I livein a ~20 year old townhouse. My old shower valve leaked behind the wall with no symptoms in the part visible during normal use. Lots of damage to the drywall around it and a 2x6 support for the valve before we discovered it. After taking down the tile and drywall we saw the mixing valve itself was leaking, and that it had shutoff valves for both hot and cold input. I immediately turned off both shutoff valves, only to find that the left side shutoff valve itself leaked. Luckily, it seemed to fix itself after a draining maybe 50ml into an improvised catch-can. I think maybe it was just backward drainage of the water column in the part above the valve (?).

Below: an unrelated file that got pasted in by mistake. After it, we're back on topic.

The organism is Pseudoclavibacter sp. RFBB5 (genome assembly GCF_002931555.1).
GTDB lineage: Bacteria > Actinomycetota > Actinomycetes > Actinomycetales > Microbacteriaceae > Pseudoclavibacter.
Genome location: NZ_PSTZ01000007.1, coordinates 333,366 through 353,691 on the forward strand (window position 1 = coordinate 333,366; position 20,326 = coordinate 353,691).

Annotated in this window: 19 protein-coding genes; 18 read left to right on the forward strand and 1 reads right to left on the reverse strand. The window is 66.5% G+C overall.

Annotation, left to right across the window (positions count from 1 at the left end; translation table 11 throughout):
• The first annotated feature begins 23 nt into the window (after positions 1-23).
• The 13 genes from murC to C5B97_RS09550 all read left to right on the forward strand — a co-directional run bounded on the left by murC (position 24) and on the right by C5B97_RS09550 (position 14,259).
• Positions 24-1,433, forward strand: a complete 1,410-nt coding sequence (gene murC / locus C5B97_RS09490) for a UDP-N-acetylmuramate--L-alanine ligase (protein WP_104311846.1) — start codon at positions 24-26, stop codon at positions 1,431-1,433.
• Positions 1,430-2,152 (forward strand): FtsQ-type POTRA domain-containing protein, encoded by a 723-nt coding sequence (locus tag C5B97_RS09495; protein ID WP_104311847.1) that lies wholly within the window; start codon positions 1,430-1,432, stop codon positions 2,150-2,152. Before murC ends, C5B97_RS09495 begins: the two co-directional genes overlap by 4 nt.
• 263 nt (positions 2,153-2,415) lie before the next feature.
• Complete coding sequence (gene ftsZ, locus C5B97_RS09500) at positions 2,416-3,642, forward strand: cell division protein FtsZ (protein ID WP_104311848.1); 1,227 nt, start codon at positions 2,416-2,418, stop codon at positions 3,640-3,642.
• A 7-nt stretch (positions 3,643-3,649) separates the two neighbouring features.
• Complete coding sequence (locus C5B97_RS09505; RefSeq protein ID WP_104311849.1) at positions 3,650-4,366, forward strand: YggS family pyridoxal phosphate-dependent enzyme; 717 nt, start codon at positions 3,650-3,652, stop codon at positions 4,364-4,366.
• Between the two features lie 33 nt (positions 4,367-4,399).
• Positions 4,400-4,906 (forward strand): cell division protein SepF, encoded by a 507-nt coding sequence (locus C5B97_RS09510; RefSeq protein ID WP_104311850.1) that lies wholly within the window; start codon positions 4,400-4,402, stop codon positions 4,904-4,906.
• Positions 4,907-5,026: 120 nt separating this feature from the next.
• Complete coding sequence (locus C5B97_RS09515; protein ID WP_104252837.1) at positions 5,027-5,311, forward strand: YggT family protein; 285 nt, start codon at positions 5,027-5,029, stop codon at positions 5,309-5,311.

So now I have to put in a new valve and a couple of these shutoffs, I suppose. I understand most valves these days come with threaded interfaces? So this usually means sweating together an adaptor of some type, then screwing that into the valve properly, then sweating the other end of the adaptor onto an approprately disassembled/cut supply line.
Is this correct? Except that in my case, I will sweat in these cutoff valves after the adaptors or as part of them. I like them. I will install them facing backwards, though, since if this ever needs to be accessed once the shower is assembled, it'll be from behind.